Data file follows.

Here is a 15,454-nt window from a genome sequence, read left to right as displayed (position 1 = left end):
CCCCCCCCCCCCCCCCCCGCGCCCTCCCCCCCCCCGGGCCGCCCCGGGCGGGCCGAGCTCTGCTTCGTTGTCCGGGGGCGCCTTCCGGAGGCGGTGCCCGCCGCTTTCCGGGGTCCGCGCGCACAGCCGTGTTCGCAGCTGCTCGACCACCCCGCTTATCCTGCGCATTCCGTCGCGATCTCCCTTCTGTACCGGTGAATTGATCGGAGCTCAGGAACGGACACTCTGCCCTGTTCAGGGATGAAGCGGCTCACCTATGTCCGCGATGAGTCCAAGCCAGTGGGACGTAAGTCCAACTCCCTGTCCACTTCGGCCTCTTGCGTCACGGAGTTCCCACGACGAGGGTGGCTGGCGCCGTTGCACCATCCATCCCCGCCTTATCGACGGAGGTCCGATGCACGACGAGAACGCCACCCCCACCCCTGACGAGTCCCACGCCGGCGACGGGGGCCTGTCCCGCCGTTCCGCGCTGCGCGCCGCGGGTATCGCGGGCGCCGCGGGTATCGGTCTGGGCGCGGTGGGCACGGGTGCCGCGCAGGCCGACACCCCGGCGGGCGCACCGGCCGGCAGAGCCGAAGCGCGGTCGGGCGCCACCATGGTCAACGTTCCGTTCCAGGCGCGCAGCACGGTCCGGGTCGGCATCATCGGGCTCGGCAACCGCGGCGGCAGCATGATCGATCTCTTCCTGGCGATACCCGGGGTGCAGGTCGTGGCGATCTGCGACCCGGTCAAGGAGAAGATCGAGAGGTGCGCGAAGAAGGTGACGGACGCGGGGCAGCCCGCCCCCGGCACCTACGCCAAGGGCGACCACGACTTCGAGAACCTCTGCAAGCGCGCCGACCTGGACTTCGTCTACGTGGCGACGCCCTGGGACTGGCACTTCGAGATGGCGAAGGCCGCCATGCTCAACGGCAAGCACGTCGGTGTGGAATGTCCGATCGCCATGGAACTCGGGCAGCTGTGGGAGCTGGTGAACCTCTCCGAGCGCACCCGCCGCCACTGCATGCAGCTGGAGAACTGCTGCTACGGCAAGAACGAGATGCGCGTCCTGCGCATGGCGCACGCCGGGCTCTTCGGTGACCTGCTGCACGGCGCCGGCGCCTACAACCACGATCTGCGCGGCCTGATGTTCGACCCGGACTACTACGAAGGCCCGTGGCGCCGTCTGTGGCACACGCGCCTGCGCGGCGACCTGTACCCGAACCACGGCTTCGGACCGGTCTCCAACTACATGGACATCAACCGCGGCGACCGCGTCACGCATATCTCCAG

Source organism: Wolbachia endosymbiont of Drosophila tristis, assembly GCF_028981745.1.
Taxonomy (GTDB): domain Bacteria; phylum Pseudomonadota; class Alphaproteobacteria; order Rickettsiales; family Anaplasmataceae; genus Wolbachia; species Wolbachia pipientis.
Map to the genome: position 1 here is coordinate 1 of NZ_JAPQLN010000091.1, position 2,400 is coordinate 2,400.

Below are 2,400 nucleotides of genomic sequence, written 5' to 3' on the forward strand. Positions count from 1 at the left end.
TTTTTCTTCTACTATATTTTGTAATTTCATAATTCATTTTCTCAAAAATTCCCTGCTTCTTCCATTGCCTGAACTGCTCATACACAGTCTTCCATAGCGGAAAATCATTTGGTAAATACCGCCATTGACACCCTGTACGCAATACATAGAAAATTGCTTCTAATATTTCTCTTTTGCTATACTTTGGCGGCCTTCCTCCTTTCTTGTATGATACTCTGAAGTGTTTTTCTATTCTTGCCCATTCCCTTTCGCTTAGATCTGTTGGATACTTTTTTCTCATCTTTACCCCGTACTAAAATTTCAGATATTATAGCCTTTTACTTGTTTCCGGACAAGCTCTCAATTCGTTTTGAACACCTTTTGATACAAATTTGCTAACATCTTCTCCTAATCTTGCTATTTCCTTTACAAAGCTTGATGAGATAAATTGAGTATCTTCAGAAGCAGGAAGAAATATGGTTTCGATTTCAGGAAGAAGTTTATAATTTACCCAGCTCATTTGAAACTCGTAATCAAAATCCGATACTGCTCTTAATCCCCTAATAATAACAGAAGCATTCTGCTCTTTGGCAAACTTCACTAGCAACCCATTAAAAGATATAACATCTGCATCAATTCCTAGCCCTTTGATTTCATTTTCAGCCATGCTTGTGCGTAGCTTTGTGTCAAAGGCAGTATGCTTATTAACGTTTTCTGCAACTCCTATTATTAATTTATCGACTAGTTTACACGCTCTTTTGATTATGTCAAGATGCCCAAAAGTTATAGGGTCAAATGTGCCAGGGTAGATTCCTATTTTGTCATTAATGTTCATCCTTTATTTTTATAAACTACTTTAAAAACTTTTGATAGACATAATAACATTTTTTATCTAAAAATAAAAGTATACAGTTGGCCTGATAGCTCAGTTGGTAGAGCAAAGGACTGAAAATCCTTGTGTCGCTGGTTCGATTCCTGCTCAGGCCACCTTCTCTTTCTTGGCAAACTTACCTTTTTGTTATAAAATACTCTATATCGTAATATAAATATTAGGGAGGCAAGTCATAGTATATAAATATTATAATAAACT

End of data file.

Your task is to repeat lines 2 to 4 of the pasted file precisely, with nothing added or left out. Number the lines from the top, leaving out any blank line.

CCCCCCCCCCCCCCCCCCGCGCCCTCCCCCCCCCCGGGCCGCCCCGGGCGGGCCGAGCTCTGCTTCGTTGTCCGGGGGCGCCTTCCGGAGGCGGTGCCCGCCGCTTTCCGGGGTCCGCGCGCACAGCCGTGTTCGCAGCTGCTCGACCACCCCGCTTATCCTGCGCATTCCGTCGCGATCTCCCTTCTGTACCGGTGAATTGATCGGAGCTCAGGAACGGACACTCTGCCCTGTTCAGGGATGAAGCGGCTCACCTATGTCCGCGATGAGTCCAAGCCAGTGGGACGTAAGTCCAACTCCCTGTCCACTTCGGCCTCTTGCGTCACGGAGTTCCCACGACGAGGGTGGCTGGCGCCGTTGCACCATCCATCCCCGCCTTATCGACGGAGGTCCGATGCACGACGAGAACGCCACCCCCACCCCTGACGAGTCCCACGCCGGCGACGGGGGCCTGTCCCGCCGTTCCGCGCTGCGCGCCGCGGGTATCGCGGGCGCCGCGGGTATCGGTCTGGGCGCGGTGGGCACGGGTGCCGCGCAGGCCGACACCCCGGCGGGCGCACCGGCCGGCAGAGCCGAAGCGCGGTCGGGCGCCACCATGGTCAACGTTCCGTTCCAGGCGCGCAGCACGGTCCGGGTCGGCATCATCGGGCTCGGCAACCGCGGCGGCAGCATGATCGATCTCTTCCTGGCGATACCCGGGGTGCAGGTCGTGGCGATCTGCGACCCGGTCAAGGAGAAGATCGAGAGGTGCGCGAAGAAGGTGACGGACGCGGGGCAGCCCGCCCCCGGCACCTACGCCAAGGGCGACCACGACTTCGAGAACCTCTGCAAGCGCGCCGACCTGGACTTCGTCTACGTGGCGACGCCCTGGGACTGGCACTTCGAGATGGCGAAGGCCGCCATGCTCAACGGCAAGCACGTCGGTGTGGAATGTCCGATCGCCATGGAACTCGGGCAGCTGTGGGAGCTGGTGAACCTCTCCGAGCGCACCCGCCGCCACTGCATGCAGCTGGAGAACTGCTGCTACGGCAAGAACGAGATGCGCGTCCTGCGCATGGCGCACGCCGGGCTCTTCGGTGACCTGCTGCACGGCGCCGGCGCCTACAACCACGATCTGCGCGGCCTGATGTTCGACCCGGACTACTACGAAGGCCCGTGGCGCCGTCTGTGGCACACGCGCCTGCGCGGCGACCTGTACCCGAACCACGGCTTCGGACCGGTCTCCAACTACATGGACATCAACCGCGGCGACCGCGTCACGCATATCTCCAG

Source organism: Wolbachia endosymbiont of Drosophila tristis, assembly GCF_028981745.1.
Taxonomy (GTDB): domain Bacteria; phylum Pseudomonadota; class Alphaproteobacteria; order Rickettsiales; family Anaplasmataceae; genus Wolbachia; species Wolbachia pipientis.